President Trump on Monday signaled he wants the economy to be back in full swing as quickly as possible amid the ongoing coronavirus crisis. He said during a Coronavirus Task Force briefing that his administration will reevaluate the 15-day guideline the White House issued last week when that time is up and he will soon issue on how to return to a more normalized workforce and economy.
"Our country wasn't built to be shut down. This is not a country that was built for this. It was not built to be shut down," Mr. Trump said in a briefing that heavily emphasized the need to reopen and boost businesses and the economy. "We're not going to let the cure be worse than the problem."
The president's tone Monday represented a significant shift after a week of the White House issuing dire warnings and urging people to takeseriously. Only days ago, the president stood at the same podium warning Americans the outbreak could last into July or August.
Mr. Trump said Monday that the U.S. "will soon be open for business," even as public health officials warned Americans should be prepared to continue social distancing and closures for the time being. Mr. Trump insisted the country has learned from altering habits and can "do two things at one time" — social distancing and returning people to work. He also said he thinks his public health officials aren't opposed to the idea of easing up on restrictions in the future.
Absent at Monday night's press conference was, the nation's leading expert in infectious diseases. Asked if Fauci agrees with his desire to move the economy back to normal soon, Mr. Trump said Fauci "doesn't not agree."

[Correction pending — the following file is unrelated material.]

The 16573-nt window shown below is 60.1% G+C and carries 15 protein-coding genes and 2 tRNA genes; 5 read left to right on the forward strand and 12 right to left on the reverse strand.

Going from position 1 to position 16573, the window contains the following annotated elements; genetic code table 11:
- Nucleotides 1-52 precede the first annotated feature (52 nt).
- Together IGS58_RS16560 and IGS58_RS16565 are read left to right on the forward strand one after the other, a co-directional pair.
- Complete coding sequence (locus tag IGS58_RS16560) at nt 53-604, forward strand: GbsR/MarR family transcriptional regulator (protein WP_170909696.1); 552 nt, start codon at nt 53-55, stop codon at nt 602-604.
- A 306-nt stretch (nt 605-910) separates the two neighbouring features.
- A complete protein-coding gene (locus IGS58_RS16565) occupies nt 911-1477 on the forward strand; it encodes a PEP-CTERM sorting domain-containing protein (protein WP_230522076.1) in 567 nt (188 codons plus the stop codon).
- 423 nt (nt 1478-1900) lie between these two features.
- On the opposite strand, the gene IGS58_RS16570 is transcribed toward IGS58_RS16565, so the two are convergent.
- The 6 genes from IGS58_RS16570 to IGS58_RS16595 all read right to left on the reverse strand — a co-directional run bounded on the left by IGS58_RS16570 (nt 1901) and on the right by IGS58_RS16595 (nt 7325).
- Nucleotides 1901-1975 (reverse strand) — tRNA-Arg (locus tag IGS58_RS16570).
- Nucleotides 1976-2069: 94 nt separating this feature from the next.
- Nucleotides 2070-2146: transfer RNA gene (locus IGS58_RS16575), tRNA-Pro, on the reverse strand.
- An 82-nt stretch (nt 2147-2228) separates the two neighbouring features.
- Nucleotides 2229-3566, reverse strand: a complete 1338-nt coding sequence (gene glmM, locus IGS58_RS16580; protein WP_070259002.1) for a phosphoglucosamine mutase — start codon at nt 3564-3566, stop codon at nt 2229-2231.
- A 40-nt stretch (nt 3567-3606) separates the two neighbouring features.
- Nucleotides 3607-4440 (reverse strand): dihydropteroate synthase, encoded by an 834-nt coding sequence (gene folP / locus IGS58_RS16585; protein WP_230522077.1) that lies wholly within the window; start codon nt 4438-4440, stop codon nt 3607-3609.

"He isn't here because we're not discussing what he's best at," Mr. Trump said. Fauci is a leading expert on infectious diseases and a key member of the Coronavirus Task Force, who has made himself available for a wide range of media interviews to inform the public.
As CBS News White House correspondent Paula Reid has reported, the president wants the economy to be set into gear as soon as possible, as business closures eliminate jobs and send the stock market spiraling.
The president announced the administration is working on distributing millions of masks to the hardest-hit areas.
"FEMA is distributing 8 million N95 respirator masks and 13.3 million surgical masks across the country right now. Focusing on the areas with the greatest need, we have shipped 73 pallets of personal protective equipment to NYC and 36 pallets to the state of Washington," the president said.
Dr. Deborah Birx, a point person on the task force, said self-swab testing will be available soon. Birx said she tested negative for coronavirus after experiencing a low-grade fever over the weekend.
Over the weekend, Vice President Mike Pence's office announced a member of his staff. Pence said he and his wife tested negative, and Mr. Trump said Monday that first lady Melania Trump had tested negative. Mr. Trump was tested last week and the White House said he tested negative.
The Senate has so far failed to pass procedural votes to advance a, while House Speaker Nancy Pelosi said she plans to submit her own proposal.
A growing number of governors are telling residents to stay in their homes and ordering businesses deemed nonessential to close their doors, ramping up the pressure on lawmakers to swiftly provide relief to those. Mr. Trump told reporters Monday that he will be the oversight of any stimulus package.
Further adding to the tensions on Capitol Hill was the revelation that Senate Rand Paul, a Republican from Kentucky,for the coronavirus. Following the announcement, two other GOP senators, Mike Lee and Mitt Romney of Utah, said they would be self-quarantining for 14 days because they came in contact with Paul.
Republican Senators Rick Scott of Florida and Cory Gardner of Colorado were already self-quarantining due to possible exposure to the coronavirus.
In total, five Republicans are self-quarantining and are unable to vote in the Senate, dwindling their ranks.